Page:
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bug#31492: 26.1; query-replace-regexp undo fails in regexps w/o printabl

From: Eli Zaretskii
Subject: bug#31492: 26.1; query-replace-regexp undo fails in regexps w/o printable chars
Date: Sun, 20 May 2018 12:29:07 +0300

> From: Tino Calancha <address@hidden>
> Cc: address@hidden
> Date: Sat, 19 May 2018 23:28:35 +0900
> > The relevant
> > element of the replacement stack (whose structure, btw, seems not to
> > be documented anywhere), is (4 4 *scratch*), whereas I'd expect to see
> > (1 4 *scratch) instead, because the replacement was at position 1;
> > then setting match-data from this would DTRT.
> Yes, that is the logic.  The thing is, for some unknown reason to me,
> the reported match-data is inexact when there are no printable chars
> in the regexp (maybe it's expected and I am wrong on my assumptions).

The reason for that is that match-data is recorded as markers, and so
the positions move if text is inserted.  In your example, the position
of $ moved due to insertion, so the marker's position was updated as
part of the replacement.

> (with-temp-buffer
>   (insert "foo")
>   (goto-char 1)
>   (progn (re-search-forward "$" nil t)
>        (save-match-data (replace-match "ZZZ"))
>        (list (point) (match-beginning 0) (match-end 0))))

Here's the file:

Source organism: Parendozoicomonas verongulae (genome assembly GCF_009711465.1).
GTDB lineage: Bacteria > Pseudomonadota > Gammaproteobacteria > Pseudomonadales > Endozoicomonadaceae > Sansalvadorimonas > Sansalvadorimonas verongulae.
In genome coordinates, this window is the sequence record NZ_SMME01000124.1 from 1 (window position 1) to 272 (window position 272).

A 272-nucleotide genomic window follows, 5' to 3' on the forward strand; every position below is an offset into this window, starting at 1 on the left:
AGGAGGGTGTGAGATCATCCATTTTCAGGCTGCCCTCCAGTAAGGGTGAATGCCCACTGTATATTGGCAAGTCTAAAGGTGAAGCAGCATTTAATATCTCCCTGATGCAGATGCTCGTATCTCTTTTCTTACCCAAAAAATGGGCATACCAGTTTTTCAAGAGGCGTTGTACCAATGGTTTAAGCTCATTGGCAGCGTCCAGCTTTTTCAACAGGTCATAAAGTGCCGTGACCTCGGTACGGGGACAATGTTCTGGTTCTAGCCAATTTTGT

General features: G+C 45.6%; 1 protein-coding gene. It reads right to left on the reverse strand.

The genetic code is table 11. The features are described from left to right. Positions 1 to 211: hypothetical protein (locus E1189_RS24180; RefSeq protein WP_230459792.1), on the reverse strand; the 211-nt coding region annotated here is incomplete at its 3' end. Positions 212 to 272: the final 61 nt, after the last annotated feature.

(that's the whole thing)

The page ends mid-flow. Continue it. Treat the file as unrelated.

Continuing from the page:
> => (7 7 7)
> ;; If this would be (7 4 7), then we could use `looking-at'; we are to
> ;; the right of the replacement, then we use `looking-back'.
> ;; But the match was at 4 not at 7
> (with-temp-buffer
>   (insert "foo")
>   (goto-char 1)
>   (progn (re-search-forward "$" nil t)
>        (list (point) (match-beginning 0) (match-end 0))))
> => (4 4 4)

Right, and so I submit that the problem is where the replacement stack
is updated: it should account for these subtleties and adjust the
stack positions accordingly, since it has the opportunity to look at
the match position before the matched text is replaced.  It is IMO
suboptimal to make these adjustments where the stack is used, because
you've lost the information about the actual match point, and you are
deducing it using heuristics, which I'm not sure is 100% reliable.


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